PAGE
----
In lieu of easy answers, Google should start with meaningful discussion — not PR spin — of the Glass’ privacy implications. What are Google’s business motivations behind Glass, and what sort of additional data does the company intend to collect? Why not put an LED or some other sort of video recording indicator on the device, so people know when they’re on camera? Does Google think bars and restaurants should ban Glass from their businesses? Should Google offer these businesses a way to disable photo and video recording? Does the company even care that we might erode our trust for one another by wearing Glass at all times? We can hazard a guess to many of these questions, but without Google’s input, we’d just be speculating, and we have no idea whether Google is seriously considering the concerns that people have raised.

For a company that loves to tout its openness, it’s surprising that Google has kept quiet for this long. Although some of the concerns around Google Glass seem overblown, it’s a device with real privacy implications that now exists in the real world. Google should stop pretending that there’s nothing to worry about.

15 comments
Demosthenes//
Demosthenes//

I would think politicians would be scrambling to legislate Google's "Glass" and other embedded technologies. It only takes a single leak to ruin a political campaign. Remember Mitt Romney's 47% comment about blue collar Americans. It cost him any chance he had of obtaining the presidency. With embedded technology like "Glass" making spying more ubiquitous their careers are the most vulnerable because they already have the public's eyes trained on them.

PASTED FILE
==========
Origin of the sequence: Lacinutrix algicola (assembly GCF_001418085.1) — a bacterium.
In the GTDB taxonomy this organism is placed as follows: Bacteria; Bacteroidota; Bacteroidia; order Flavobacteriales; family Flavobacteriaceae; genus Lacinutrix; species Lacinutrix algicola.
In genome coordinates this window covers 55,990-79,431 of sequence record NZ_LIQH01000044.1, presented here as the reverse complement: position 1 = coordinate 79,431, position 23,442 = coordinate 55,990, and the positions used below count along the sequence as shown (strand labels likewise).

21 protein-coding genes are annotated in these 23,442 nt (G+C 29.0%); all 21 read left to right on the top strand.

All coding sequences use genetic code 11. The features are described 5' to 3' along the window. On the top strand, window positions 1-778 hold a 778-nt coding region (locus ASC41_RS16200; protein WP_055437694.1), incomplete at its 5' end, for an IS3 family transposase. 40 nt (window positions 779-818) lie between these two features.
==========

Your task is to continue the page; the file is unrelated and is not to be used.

bd9598
bd9598

It's illegal to record conversation without the person's consent, it should be illegal to video or take someone's picture without their permission. I don't like or use Google. It's not Android, it's Google. Their permissions already say they have full rights to access your network, wifi, PHONE calls and settings, texts, etc. WHY? My phone calls and phone? no thanks. 

twinkle_SPARK
twinkle_SPARK

Products like Google GLASS may turn GOOGLE "A SUSPECT SPYING AGENCY" in eyes of all  !

PeterEdwardHarrington
PeterEdwardHarrington